Why is Illinois’ largest electric utility mining Bitcoin near one of its coal-fired power plants?
WEST ALTON, Illinois — In farmland near the banks of the Mississippi River, the state’s largest electric utility has stuffed a shipping container full of high-powered computers, in the shadow of one of its coal-fired power plants.
The project, launched quietly this year at Ameren Corp.’s Sioux Energy Center here, is a controversial experiment: Ameren built the data center to guzzle energy from the electric grid and help its power plants avoid ramping their production down and back up again, which wastes energy and stresses the plants.
But the company needed something for the computers to work on. So Ameren devised a task for the servers: “Mine” for Bitcoin, the polarizing digital currency now on a Wall Street tear.
The work is novel. Experts are unaware of other regulated U.S. utilities mining cryptocurrencies. Ameren said the company believes it is “one of, if not the first in the country” to perform the activity.
If successful, the experiment could cut power plants’ carbon emissions and make Ameren millions, both from more efficient operations and from the bitcoins themselves. The company has already collected more than 20 bitcoins, valued, as of Friday, at more than $60,000 apiece.
But critics are disconcerted. They worry the data center is a ploy to artificially heighten demand for struggling coal plants, allowing them to run more than is justified. They argue that the venture will burn more coal and pollute more, not less, all while missing opportunities to use that same energy to power other technologies, such as battery storage or electric vehicle charging stations.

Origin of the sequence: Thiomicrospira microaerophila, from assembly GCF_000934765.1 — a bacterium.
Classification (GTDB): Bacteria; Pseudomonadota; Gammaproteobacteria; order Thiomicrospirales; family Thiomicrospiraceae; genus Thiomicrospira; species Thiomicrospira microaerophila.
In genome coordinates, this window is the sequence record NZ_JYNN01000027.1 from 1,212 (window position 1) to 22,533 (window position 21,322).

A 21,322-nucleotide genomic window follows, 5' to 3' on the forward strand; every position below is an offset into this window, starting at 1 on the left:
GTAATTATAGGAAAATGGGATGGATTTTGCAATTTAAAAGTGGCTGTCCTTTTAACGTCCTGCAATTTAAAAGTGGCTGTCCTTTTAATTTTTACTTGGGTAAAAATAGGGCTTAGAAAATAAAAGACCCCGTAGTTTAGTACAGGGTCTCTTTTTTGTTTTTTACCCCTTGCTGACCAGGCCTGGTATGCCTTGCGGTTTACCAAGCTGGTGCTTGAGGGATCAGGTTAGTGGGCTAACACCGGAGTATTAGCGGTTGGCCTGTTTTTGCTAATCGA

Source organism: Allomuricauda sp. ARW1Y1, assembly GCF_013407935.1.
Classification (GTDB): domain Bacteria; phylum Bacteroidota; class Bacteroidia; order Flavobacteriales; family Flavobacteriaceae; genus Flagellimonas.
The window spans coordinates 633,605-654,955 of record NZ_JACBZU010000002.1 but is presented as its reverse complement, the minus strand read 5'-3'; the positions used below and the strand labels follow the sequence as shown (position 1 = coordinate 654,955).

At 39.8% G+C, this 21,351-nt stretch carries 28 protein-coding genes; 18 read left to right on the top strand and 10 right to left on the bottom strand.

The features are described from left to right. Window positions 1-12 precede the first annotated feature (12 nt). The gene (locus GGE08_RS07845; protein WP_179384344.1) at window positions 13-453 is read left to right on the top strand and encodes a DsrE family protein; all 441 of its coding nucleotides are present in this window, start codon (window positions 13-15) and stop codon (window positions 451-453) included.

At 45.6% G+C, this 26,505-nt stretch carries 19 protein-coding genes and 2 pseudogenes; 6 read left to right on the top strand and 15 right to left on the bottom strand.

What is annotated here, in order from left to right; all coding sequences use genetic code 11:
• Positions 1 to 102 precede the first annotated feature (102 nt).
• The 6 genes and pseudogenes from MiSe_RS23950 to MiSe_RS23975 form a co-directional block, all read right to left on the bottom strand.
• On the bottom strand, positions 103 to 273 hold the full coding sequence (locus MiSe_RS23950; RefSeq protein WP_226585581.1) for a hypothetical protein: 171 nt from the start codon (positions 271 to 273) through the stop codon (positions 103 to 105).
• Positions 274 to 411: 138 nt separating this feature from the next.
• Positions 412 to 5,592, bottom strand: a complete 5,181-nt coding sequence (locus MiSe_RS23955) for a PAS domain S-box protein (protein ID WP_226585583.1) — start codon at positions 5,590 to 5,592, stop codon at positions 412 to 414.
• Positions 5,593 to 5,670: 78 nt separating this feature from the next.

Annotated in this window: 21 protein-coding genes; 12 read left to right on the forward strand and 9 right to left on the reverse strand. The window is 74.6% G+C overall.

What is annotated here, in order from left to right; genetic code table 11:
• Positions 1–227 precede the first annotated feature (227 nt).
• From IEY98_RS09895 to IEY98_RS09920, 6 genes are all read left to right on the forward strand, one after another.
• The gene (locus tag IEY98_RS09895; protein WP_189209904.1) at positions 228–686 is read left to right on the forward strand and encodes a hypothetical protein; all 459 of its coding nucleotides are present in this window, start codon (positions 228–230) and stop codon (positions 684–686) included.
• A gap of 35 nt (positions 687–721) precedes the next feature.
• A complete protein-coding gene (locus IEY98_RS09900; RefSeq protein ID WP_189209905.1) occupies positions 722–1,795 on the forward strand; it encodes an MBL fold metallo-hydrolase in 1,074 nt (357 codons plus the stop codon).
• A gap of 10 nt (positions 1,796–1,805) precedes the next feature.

Meanwhile, state watchdogs who police utility spending and consumer impacts want to ensure that ratepayers remain off the hook for costs tied to “speculative commodities, like virtual currencies.”
“Should a public utility be dabbling in cryptocurrency?” asked local Sierra Club official Andy Knott. “This seems like a bizarre activity for a monopoly public utility.”
Bitcoins — which only exist digitally, and have no physical backing, like an actual coin or bill — make up the original and most valuable set of cryptocurrencies that are acquired and exchanged using an electronic ledger on a shared network, known as a blockchain, that tracks each transaction and addition of new “coins.”
Since Bitcoin’s perceived value relies largely on scarcity, mining individual bitcoins is difficult by design. It requires that high-powered computers grind out giant numbers of math problems, or hashes, in the hope of receiving newly available coins. Globally, billions of gigahashes — meaning billions of billions of the problems — are computed every second, according to academic experts who have testified before Congress.
All that computing devours enormous amounts of energy. And it’s not just the mining for new currency: Bitcoin transactions alone can each require twice as much electricity as the average U.S. home uses in an entire month, experts say. Meanwhile, cooling the computers can create a need for even more energy, particularly in warm climates.
Bitcoin consumes more electricity than all the televisions in the U.S., according to a University of Cambridge website dedicated to Bitcoin’s energy consumption, and more energy than entire countries — even big ones, like Argentina.
‘Fill in the valleys’
Ameren says it has not increased peak power production, and that mining Bitcoin was never its original intention. It set out to use high-powered computers as a flexible and controllable electrical load. It’s not efficient, officials say, to have power plants make sudden and dramatic changes to their output. They compared it to the improved fuel efficiency that motorists see during steady highway driving, as opposed to the more demanding, stop-and-go miles in a city.